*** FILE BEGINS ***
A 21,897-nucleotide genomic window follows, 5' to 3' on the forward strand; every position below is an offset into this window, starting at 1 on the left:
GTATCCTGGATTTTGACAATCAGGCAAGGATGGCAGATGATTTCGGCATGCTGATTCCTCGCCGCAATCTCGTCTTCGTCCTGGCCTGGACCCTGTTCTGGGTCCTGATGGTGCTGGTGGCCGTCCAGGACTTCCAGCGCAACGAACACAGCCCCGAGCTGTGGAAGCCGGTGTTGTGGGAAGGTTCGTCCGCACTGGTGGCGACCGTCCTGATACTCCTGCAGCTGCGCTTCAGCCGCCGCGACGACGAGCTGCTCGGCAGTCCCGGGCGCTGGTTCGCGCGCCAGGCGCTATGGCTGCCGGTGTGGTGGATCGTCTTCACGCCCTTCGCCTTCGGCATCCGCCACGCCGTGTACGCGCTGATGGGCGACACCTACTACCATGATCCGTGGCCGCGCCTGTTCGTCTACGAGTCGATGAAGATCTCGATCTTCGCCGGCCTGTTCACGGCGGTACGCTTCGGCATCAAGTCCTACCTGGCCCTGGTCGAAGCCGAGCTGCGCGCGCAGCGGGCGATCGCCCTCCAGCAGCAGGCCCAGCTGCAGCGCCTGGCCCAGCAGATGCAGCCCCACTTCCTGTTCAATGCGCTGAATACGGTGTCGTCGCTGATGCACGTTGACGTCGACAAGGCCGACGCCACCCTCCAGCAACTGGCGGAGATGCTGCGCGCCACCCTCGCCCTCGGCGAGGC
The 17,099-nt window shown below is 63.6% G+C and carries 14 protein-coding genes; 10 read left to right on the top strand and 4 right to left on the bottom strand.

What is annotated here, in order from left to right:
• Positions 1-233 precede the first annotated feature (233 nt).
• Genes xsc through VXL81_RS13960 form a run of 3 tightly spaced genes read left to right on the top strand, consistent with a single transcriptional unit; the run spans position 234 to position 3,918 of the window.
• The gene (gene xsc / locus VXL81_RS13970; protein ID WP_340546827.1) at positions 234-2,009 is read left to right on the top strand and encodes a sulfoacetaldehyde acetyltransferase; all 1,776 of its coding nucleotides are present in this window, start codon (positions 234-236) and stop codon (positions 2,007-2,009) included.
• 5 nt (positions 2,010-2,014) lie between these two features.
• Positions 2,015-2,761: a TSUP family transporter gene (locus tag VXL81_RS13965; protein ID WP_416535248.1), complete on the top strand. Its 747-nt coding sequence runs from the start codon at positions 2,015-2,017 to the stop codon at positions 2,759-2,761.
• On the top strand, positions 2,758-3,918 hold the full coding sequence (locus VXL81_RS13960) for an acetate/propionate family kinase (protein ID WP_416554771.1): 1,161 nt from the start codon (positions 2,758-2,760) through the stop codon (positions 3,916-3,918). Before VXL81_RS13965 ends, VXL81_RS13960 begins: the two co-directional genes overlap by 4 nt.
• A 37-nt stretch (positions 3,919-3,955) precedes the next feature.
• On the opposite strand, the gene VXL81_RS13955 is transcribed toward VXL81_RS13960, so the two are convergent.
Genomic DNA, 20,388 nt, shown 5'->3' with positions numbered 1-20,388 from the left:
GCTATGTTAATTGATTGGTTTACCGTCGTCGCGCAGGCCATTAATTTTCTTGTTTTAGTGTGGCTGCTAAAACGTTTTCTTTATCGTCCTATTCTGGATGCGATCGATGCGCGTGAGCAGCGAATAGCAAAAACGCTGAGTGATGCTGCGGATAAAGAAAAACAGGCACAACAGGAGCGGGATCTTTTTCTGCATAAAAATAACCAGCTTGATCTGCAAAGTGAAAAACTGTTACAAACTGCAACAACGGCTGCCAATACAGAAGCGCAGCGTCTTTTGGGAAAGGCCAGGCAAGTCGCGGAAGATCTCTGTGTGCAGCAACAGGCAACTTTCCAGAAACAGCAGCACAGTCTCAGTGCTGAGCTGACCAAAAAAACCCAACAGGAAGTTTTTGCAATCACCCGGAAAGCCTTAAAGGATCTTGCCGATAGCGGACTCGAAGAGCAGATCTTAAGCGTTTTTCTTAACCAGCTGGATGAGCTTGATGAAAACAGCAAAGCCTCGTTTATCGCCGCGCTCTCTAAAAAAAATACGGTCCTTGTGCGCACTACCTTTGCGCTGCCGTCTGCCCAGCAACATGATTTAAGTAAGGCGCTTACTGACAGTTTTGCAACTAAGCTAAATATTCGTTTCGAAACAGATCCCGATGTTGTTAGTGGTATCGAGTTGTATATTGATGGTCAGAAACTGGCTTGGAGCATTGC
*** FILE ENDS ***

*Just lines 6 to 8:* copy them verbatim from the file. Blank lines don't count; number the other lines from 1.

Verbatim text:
• Genes xsc through VXL81_RS13960 form a run of 3 tightly spaced genes read left to right on the top strand, consistent with a single transcriptional unit; the run spans position 234 to position 3,918 of the window.
• The gene (gene xsc / locus VXL81_RS13970; protein ID WP_340546827.1) at positions 234-2,009 is read left to right on the top strand and encodes a sulfoacetaldehyde acetyltransferase; all 1,776 of its coding nucleotides are present in this window, start codon (positions 234-236) and stop codon (positions 2,007-2,009) included.
• 5 nt (positions 2,010-2,014) lie between these two features.